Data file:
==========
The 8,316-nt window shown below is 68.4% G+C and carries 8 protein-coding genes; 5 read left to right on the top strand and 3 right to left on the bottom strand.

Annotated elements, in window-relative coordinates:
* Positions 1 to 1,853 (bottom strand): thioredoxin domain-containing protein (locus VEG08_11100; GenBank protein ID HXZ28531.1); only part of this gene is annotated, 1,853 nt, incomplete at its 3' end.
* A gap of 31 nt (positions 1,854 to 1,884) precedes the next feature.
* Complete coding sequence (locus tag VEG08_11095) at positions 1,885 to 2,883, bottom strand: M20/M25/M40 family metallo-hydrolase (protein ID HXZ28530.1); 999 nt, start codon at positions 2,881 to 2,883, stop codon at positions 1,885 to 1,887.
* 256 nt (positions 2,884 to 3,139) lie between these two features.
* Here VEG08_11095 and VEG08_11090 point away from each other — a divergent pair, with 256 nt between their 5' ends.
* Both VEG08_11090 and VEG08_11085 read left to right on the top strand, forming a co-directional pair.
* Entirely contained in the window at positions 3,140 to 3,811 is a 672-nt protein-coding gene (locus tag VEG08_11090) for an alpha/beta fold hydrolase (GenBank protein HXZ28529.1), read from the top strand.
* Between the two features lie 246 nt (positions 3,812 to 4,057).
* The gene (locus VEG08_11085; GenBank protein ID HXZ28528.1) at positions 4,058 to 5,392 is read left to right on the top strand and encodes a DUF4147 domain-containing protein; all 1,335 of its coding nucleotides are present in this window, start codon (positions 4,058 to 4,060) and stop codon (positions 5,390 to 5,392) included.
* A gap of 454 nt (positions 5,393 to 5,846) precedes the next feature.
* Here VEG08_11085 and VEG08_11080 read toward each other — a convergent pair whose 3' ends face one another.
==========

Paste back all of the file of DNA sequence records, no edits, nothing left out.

The 8,316-nt window shown below is 68.4% G+C and carries 8 protein-coding genes; 5 read left to right on the top strand and 3 right to left on the bottom strand.

Annotated elements, in window-relative coordinates:
* Positions 1 to 1,853 (bottom strand): thioredoxin domain-containing protein (locus VEG08_11100; GenBank protein ID HXZ28531.1); only part of this gene is annotated, 1,853 nt, incomplete at its 3' end.
* A gap of 31 nt (positions 1,854 to 1,884) precedes the next feature.
* Complete coding sequence (locus tag VEG08_11095) at positions 1,885 to 2,883, bottom strand: M20/M25/M40 family metallo-hydrolase (protein ID HXZ28530.1); 999 nt, start codon at positions 2,881 to 2,883, stop codon at positions 1,885 to 1,887.
* 256 nt (positions 2,884 to 3,139) lie between these two features.
* Here VEG08_11095 and VEG08_11090 point away from each other — a divergent pair, with 256 nt between their 5' ends.
* Both VEG08_11090 and VEG08_11085 read left to right on the top strand, forming a co-directional pair.
* Entirely contained in the window at positions 3,140 to 3,811 is a 672-nt protein-coding gene (locus tag VEG08_11090) for an alpha/beta fold hydrolase (GenBank protein HXZ28529.1), read from the top strand.
* Between the two features lie 246 nt (positions 3,812 to 4,057).
* The gene (locus VEG08_11085; GenBank protein ID HXZ28528.1) at positions 4,058 to 5,392 is read left to right on the top strand and encodes a DUF4147 domain-containing protein; all 1,335 of its coding nucleotides are present in this window, start codon (positions 4,058 to 4,060) and stop codon (positions 5,390 to 5,392) included.
* A gap of 454 nt (positions 5,393 to 5,846) precedes the next feature.
* Here VEG08_11085 and VEG08_11080 read toward each other — a convergent pair whose 3' ends face one another.